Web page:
The Science Journal of the American Association for Respiratory Care

1996 OPEN FORUM Abstracts

Five Things I Learned This Year About Using the Newest Generation of ICU Ventilators

Richard D. Branson, RRT Sunday, November 3, 1996

Microprocessor ventilators provide the clinician with a never ending array of ventilatory options and monitoring capabilities. Despite this wealth of technology and information, the skilled practitioner still remains the most important machine at the bedside. With that in mind, there are several differences in ventilator function which practitioners should now. While it is impossible for every practitioner to know the nuances of every ventilator, the most frequently used ventilator should be known "inside and out."

Five things I learned this year about using the newest generation of ICU ventilators include issues related to ventilator operation and ventilator monitoring. These are listed below.

1. Volume monitoring - The new generation of microprocessor ventilators uses a wide variety of flow/volume monitoring technologies. Perhaps more importantly, each uses signal conditioning prior to displaying volume. Practitioners should know if the value is compensated for tubing compliance or not, reported as BTPS, APTD or something else, and if the value is breath to breath or a rolling average.

2. Auto-PEEP - Automated measurement of auto-PEEP has been long awaited. How the ventilator calculates auto-PEEP, performs the expiratory hold, and the duration of expiratory hold are all important in the accurate determination of auto-PEEP.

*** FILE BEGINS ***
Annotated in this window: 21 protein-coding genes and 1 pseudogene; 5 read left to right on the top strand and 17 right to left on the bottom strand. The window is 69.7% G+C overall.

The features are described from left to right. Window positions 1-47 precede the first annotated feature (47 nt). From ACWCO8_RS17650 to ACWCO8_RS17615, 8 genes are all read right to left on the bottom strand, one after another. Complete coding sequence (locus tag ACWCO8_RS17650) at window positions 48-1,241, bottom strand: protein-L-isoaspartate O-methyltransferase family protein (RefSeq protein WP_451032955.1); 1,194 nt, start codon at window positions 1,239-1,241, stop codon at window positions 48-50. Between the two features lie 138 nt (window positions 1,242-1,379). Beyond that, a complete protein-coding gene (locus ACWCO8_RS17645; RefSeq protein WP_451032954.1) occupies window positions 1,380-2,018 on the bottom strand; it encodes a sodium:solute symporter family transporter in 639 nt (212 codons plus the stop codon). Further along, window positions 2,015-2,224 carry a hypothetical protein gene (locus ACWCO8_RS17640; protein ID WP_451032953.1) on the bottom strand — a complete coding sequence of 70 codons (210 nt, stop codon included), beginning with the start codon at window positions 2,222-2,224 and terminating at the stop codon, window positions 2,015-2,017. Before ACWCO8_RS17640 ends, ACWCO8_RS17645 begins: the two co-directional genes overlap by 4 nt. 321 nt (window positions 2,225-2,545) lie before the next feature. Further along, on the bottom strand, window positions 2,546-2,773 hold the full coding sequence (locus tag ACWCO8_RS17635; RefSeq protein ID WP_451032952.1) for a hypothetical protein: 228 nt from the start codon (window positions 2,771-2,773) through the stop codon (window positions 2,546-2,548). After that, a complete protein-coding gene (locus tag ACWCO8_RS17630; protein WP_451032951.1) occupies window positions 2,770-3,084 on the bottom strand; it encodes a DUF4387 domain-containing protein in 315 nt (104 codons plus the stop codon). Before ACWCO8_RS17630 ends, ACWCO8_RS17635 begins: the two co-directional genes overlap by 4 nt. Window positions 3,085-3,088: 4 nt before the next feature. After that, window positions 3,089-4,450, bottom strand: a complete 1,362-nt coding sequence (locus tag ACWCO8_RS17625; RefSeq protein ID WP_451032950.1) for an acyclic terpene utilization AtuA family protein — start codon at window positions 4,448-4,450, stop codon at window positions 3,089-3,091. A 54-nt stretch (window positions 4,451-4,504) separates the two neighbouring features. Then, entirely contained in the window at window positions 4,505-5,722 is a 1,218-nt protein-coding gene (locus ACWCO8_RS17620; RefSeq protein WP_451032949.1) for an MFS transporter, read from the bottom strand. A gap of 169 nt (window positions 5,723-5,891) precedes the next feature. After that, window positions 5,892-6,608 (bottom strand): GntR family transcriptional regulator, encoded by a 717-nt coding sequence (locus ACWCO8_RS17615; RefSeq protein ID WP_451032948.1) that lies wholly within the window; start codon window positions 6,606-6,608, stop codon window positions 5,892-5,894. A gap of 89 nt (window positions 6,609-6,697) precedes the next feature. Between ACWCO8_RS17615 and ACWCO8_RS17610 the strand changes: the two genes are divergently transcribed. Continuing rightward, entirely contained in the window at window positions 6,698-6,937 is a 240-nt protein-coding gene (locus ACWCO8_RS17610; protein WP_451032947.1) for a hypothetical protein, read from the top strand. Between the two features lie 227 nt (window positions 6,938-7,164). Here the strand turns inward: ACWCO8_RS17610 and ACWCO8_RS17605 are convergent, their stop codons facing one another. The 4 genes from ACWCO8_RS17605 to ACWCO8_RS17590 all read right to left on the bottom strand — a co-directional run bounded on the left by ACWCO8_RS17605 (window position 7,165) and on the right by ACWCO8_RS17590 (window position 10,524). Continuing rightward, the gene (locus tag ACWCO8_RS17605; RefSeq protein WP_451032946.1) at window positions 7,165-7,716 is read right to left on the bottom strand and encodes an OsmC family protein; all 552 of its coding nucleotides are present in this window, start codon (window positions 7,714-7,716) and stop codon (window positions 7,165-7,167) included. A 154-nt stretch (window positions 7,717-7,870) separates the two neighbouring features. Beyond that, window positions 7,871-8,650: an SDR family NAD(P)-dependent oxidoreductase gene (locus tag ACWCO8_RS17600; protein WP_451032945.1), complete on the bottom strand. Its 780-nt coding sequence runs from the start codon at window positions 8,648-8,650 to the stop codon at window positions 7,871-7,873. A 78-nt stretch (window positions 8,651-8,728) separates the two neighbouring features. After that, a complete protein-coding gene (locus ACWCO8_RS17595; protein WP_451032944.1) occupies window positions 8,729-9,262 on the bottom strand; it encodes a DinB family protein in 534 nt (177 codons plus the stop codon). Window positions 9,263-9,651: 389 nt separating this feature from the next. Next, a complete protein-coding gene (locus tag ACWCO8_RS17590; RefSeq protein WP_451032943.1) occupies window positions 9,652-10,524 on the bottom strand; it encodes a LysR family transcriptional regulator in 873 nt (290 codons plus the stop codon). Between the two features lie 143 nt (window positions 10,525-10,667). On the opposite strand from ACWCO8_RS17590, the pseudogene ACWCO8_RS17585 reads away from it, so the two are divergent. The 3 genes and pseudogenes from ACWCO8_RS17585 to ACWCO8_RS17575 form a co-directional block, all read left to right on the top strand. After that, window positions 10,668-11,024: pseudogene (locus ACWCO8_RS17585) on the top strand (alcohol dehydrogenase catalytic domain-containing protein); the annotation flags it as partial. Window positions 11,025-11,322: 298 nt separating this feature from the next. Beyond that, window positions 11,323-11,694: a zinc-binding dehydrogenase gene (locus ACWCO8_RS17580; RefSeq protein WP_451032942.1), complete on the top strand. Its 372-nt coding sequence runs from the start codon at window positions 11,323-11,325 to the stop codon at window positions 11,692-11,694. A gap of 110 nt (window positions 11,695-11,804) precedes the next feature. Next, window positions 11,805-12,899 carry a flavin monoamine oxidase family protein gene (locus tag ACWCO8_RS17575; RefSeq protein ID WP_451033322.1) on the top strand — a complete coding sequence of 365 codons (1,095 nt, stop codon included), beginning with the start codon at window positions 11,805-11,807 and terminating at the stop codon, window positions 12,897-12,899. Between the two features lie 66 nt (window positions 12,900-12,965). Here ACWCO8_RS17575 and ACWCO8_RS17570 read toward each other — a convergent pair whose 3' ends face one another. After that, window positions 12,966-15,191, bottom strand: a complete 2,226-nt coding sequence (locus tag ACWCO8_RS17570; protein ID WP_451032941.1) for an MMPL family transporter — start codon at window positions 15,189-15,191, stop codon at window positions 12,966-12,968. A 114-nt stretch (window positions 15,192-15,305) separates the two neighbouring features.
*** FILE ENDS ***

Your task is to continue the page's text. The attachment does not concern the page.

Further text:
3. Flow triggering- Flow triggering has been the range of work of breathing studies in the past several years. What are the real advantages of flow triggering, if there are any? Practitioners should know the principle of operation of the ventilators flow triggering system and the limitations of that system.

4. New Features - As long as there is competition, manufacturers will provide us with new modes and new names for old modes. The dual m odes of ventilation are the newest modes, including VAPS, Pressure augmentation, PRVC, autoflow, and volume support. Control, trigger, limit, cycle, and conditional variables for each of these modes should be known.

5. Breath shaping - Several new ventilators allow the clinician to adjust how quickly the initial flow or attack rate of the breath is provided. This is referred to as pressure slope, rise time, etc. What does this really do and how does the ventilator accomplish it. Could it be done automatically?

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